Mr. Father: Tear down that wall! The curse of cry rooms

Until I was about 7, I went to a parish that had a “cry room.” In my youth, I thought it a neat idea. This way, children could be loud during Mass. When I was old enough, I graduated from the cry room to sit with the rest of the people. When I was 7, my family moved, and we changed parishes. This new parish, built long ago and with old Spanish architecture, lacked any such accommodation. Continue readingMr. Father: Tear down that wall! The curse of cry rooms

Smoke! Smoke! SMOKE! or In Persona Christi Corporis A reflection (or perhaps rant) about liturgical incense

Let me start by warning you that most people will find this post almost, but not quite, entirely uninteresting.*

Out of the gate, I want to be clear, I am a BIG fan of incense in the liturgy. I agree with the thought (if not quote) attributed to the rector here at the seminary that, if something is worth doing, it is worth overdoing. This is the school I come from when it comes to incense. However, at the same time, I am rather persnickety about the rubrics of the Liturgy. Now, that is not to say that I feel the “Say the black; do the red” people are right. Their little mantra is simplified to the point of inaccuracy.  As an aside, it is those same people who, ignoring the instructions that have been provided by the Church, that is, the red, insist upon the alterations to the Liturgy against which I am speaking. Continue readingSmoke! Smoke! SMOKE! or In Persona Christi Corporis A reflection (or perhaps rant) about liturgical incense

The sacramentality of the USPS A Lament on the demise of old fashioned mail

snail-mail-email-explainedCatholics are all about sacraments. Perhaps this is a surprise to you, but it’s true. Theologically, we believe that the sacraments are the ordinary way that God dispenses his grace to mankind. With that in mind, take a moment to reflect on the fact that every sacrament we celebrate as Catholics has a material component. Water is used in baptism, oil in confirmation and anointing of the sick, bread and wine in communion; the physical world expresses things – it’s just part of human nature that we see symbols in the world around us. Also, each of the material elements we use in these sacraments points to the sacramental reality being created. Take baptism, for example. We use water to clean ourselves; in baptism, we are washed of our sins. On top of that, water is a (I’m told rather messy) part of childbirth; in the sacrament, we are reborn (of water and spirit) as adopted children of God. It’s an important part of sacramentality that the normal material usage of something is raised so that the normal usage can point to the reality being conveyed. Continue readingThe sacramentality of the USPS A Lament on the demise of old fashioned mail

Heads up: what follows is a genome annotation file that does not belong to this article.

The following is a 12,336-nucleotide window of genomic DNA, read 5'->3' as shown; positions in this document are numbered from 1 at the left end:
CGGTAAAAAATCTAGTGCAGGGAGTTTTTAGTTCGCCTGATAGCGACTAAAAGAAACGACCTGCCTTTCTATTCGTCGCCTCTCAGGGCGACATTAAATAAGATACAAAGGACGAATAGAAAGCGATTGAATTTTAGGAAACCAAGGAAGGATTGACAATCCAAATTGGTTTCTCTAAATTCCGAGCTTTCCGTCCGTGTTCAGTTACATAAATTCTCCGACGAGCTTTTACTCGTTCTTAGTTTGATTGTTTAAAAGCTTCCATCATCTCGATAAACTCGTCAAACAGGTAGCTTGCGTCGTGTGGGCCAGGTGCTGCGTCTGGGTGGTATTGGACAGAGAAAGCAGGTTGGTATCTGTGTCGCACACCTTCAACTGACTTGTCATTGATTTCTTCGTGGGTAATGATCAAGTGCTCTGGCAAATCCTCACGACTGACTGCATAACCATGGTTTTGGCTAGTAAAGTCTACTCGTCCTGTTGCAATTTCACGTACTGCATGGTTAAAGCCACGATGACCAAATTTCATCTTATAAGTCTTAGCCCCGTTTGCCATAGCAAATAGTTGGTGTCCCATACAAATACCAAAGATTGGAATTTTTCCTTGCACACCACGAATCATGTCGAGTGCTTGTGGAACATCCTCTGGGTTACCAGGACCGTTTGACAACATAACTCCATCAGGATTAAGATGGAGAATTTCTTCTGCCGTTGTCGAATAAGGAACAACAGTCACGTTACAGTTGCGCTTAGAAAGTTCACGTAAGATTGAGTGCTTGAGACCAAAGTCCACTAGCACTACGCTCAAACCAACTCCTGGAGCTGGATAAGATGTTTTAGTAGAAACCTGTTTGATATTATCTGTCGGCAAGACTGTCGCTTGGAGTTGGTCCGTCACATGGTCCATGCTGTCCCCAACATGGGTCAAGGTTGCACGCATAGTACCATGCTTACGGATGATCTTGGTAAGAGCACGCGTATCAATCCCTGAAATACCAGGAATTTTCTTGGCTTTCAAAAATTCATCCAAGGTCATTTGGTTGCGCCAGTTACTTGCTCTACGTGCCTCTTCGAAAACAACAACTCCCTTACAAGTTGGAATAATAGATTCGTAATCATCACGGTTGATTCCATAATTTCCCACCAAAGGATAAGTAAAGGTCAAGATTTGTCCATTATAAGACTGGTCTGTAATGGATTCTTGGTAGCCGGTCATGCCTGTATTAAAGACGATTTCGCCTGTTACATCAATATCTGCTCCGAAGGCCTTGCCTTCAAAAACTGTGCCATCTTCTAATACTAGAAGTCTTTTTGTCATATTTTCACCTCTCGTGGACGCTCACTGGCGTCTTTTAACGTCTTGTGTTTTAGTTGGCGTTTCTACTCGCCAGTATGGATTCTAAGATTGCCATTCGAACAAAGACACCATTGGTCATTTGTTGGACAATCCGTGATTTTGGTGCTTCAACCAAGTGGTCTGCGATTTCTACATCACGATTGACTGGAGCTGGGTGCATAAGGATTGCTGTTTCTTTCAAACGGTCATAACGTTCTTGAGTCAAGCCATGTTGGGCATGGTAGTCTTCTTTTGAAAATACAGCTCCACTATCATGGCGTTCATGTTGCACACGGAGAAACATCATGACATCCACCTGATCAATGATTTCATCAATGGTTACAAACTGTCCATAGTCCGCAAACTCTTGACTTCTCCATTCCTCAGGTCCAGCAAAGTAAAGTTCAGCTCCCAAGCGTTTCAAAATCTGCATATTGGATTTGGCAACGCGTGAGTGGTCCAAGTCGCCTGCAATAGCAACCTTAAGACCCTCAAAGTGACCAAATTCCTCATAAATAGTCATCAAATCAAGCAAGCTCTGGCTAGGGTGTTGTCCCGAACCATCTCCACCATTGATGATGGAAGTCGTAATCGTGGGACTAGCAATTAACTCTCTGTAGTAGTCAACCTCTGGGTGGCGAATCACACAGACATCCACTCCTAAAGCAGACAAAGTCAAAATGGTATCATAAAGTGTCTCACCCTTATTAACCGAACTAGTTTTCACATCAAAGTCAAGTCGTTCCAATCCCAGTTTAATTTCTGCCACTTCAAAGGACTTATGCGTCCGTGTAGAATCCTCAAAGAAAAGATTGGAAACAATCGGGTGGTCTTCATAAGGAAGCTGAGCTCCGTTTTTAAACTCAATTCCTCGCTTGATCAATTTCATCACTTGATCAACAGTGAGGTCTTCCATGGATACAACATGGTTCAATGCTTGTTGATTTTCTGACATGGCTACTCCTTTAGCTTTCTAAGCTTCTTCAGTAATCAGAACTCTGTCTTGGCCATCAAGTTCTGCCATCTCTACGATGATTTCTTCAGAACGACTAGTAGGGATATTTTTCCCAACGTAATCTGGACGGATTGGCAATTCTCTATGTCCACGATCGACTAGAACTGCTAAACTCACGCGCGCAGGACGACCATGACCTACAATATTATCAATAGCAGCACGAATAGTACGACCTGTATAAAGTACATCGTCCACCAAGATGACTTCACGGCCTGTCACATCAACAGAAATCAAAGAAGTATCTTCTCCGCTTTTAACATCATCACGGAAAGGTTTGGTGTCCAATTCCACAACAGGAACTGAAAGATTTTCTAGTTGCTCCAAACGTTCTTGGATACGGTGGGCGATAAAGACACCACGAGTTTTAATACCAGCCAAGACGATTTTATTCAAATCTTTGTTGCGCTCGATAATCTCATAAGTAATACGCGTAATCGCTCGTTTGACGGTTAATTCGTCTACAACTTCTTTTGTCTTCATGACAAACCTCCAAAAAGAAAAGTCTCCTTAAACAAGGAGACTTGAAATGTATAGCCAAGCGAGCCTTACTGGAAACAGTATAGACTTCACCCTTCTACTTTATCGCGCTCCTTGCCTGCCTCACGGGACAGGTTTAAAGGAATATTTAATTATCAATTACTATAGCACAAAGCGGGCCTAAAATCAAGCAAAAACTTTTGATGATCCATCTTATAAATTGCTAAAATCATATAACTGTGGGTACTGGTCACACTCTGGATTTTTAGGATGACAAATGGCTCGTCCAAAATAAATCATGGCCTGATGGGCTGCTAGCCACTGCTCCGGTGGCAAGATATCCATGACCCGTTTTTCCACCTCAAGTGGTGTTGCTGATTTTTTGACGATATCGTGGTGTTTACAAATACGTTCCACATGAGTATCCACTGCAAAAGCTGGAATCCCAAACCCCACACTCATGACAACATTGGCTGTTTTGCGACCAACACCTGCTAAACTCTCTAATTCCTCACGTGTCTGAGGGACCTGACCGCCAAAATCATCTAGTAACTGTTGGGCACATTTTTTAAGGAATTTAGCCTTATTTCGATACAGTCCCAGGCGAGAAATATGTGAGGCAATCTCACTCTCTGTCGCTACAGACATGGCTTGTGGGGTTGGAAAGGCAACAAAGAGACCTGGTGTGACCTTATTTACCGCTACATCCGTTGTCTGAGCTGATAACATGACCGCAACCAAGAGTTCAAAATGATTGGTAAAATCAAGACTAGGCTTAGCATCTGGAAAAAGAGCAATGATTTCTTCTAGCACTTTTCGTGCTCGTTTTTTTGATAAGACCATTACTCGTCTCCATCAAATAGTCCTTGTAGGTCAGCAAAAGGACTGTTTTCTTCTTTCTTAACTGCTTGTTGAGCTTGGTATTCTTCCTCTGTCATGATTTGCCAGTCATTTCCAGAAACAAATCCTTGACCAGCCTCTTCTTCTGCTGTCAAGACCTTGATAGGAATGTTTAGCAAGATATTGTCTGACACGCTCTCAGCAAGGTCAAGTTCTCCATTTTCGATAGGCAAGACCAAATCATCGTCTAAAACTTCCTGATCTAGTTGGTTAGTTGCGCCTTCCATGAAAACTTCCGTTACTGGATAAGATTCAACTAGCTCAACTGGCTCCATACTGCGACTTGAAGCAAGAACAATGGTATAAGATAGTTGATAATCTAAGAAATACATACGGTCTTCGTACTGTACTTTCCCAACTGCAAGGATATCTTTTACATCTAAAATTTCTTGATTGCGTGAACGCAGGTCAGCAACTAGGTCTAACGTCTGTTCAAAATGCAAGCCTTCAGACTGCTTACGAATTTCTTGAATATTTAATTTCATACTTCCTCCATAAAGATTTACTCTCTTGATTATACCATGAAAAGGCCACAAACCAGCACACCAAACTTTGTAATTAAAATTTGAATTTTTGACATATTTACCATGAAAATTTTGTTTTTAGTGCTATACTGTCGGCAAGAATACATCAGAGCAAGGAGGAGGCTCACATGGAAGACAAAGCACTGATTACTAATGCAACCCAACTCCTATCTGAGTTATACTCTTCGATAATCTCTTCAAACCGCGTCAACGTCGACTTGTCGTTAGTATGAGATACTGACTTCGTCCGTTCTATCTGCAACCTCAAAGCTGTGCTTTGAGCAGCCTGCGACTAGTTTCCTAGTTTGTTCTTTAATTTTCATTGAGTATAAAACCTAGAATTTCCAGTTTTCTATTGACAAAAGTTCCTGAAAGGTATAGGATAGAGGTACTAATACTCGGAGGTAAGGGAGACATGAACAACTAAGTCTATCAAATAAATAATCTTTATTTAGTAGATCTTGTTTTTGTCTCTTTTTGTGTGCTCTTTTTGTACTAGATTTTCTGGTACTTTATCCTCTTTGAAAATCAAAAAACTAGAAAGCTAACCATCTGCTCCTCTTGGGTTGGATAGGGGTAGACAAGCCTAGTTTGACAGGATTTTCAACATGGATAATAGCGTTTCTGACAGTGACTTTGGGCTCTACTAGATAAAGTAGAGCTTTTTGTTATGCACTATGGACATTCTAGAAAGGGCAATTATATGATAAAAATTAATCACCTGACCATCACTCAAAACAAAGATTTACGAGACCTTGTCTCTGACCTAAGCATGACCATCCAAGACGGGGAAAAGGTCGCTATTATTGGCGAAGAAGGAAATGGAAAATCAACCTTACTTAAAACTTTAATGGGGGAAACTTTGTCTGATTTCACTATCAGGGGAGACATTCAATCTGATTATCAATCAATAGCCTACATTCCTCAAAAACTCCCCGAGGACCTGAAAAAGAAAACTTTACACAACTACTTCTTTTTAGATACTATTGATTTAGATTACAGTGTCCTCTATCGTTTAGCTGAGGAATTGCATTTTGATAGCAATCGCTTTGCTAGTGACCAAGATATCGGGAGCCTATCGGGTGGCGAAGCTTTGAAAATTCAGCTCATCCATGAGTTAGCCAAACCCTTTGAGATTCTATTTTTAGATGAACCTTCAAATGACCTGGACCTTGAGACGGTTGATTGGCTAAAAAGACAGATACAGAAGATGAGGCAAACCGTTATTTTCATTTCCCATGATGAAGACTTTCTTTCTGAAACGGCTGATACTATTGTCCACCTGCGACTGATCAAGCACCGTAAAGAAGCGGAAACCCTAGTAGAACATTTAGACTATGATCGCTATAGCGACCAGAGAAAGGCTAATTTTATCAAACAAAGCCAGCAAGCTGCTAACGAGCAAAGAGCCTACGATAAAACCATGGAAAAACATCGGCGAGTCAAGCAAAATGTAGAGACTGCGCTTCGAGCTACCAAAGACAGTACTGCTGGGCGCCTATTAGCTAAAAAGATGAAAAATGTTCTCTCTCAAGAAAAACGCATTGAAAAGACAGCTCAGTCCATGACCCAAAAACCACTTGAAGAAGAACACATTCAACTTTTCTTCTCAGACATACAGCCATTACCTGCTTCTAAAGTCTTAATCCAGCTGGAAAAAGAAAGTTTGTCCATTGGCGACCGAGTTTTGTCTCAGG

Annuntio vobis gaudium magnum I announce to y'all a great joy

Ordination-AnnouncementI admit my announcement is nowhere near as great or big as the announcement of a new pope, but, for me, it is far closer to home. In light of my father’s worsening health condition (he has been battling pancreatic cancer for a few years), Bishop Choby has decided that he will call me to the diaconate a year early. That means I am going to be ordained on May 15, 2015 – in just under 3 weeks – so that my father can be at one of my ordinations, at least. Continue readingAnnuntio vobis gaudium magnum I announce to y’all a great joy

A philosopher and a theologian  walk into a bar

I think you’re going to start seeing more of me.

I started this blog after I had begun to work on applying and attending seminary, but a few years before I finally applied and was accepted as a seminarian for the Diocese of Nashville. At the beginning, it was a bit of a catharsis to deal with some challenges in my life at the time. I also thought it would be a fun hobby and keep me busy. Continue reading “A philosopher and a theologian  walk into a bar”